Saturday, September 10, 2005

Schools with old texts adapting to new year

Dallas Morning News | News for Dallas, Texas | Latest News: "Schools with old texts adapting to new year"

The Dynasty television references in the old textbooks are lost on Ty Gilbert's French students. Same with the nods to Surya Bonaly, a formerly famous French figure skater.

"The kids are going, 'Who?' " said Mr. Gilbert, who teaches at Molina High School in the Dallas Independent School District.

But worse than outdated cultural references, his students will be stuck with textbooks that are torn, missing pages and written on for another year. He'll be forced to teach without the new workbooks, videos and audiocassettes available with the new books approved by the state for use this year.

Distribution of millions of new textbooks for Texas foreign language, health, art and music classes were held up this summer because of legislative disputes about funding them. The state promised funding for new books only last month. Delivery from publishers can take longer than a month, leaving many districts with tough decisions about what materials to use in the classroom, several weeks into the school year.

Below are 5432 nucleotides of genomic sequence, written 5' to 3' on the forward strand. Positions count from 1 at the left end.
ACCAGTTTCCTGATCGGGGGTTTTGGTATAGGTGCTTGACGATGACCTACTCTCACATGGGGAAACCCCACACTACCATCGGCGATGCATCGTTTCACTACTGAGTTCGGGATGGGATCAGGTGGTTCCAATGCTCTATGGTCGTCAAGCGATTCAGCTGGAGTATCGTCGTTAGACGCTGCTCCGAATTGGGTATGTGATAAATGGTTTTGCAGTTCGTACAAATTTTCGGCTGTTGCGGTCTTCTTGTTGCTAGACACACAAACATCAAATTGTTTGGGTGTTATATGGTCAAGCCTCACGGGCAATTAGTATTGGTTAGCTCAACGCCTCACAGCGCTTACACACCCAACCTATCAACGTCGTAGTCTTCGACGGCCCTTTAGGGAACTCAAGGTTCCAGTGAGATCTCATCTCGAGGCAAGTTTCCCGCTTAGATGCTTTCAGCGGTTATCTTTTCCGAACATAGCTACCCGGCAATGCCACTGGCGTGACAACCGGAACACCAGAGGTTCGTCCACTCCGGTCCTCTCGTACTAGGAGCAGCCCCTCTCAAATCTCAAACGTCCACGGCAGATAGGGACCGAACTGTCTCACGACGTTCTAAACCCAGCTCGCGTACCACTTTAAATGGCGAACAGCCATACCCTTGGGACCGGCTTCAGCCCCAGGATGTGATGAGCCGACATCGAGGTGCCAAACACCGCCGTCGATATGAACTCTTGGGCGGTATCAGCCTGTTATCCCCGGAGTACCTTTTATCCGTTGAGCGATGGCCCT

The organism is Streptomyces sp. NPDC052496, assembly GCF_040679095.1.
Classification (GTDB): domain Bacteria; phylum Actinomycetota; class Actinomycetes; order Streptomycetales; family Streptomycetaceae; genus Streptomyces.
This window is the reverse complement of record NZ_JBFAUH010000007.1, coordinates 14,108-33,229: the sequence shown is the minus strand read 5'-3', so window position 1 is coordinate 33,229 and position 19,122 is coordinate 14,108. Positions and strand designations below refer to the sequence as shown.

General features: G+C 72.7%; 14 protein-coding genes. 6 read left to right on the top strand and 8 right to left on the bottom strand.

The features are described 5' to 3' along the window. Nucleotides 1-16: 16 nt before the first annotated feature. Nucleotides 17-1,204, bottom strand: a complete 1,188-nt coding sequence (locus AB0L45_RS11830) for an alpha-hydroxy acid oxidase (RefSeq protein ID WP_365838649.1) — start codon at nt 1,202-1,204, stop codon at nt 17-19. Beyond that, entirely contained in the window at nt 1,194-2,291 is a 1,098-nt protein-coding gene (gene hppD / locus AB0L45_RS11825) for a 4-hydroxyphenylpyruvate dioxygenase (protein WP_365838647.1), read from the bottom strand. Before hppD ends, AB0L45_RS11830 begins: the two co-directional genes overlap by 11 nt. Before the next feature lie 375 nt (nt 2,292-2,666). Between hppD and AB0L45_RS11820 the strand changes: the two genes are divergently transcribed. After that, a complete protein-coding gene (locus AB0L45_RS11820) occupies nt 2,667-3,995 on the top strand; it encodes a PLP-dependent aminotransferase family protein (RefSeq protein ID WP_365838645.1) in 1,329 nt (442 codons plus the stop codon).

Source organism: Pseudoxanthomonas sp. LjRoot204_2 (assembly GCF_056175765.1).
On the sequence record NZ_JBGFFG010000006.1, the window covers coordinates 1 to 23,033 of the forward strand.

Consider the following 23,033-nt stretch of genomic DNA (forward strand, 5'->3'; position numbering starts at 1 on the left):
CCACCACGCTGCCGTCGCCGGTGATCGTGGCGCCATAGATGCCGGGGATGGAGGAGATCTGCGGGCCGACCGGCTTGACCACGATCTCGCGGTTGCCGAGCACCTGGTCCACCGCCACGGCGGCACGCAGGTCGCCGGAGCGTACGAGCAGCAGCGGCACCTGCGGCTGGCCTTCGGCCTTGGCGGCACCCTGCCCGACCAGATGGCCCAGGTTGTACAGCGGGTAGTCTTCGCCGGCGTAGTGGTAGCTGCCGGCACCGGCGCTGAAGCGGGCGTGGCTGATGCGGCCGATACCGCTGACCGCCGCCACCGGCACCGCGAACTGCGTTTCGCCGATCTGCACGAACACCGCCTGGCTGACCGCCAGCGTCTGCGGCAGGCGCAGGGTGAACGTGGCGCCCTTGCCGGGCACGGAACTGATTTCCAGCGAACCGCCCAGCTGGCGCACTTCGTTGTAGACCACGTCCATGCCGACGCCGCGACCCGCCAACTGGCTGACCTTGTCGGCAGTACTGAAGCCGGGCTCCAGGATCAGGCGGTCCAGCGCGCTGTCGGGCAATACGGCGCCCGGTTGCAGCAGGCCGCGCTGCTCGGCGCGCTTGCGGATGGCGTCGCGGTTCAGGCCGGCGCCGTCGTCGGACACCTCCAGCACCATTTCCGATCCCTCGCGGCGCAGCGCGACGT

Some teachers, including Mr. Gilbert, won't be able to put the new materials to use at all this year for consistency's sake, or because curriculum and tests corresponding to the new books couldn't be prepared in time.

"Look what it's done to us," he said of the delay.

Teachers don't have the tools they need, he said. "That's the shame. We were looking forward to everything, and we got nothing."

The problem is exacerbated in growing districts, where there aren't enough old books to keep up with growing populations. Many schools report that they've been unable to give students books to take home. Instead, books are left in class and shared by students.


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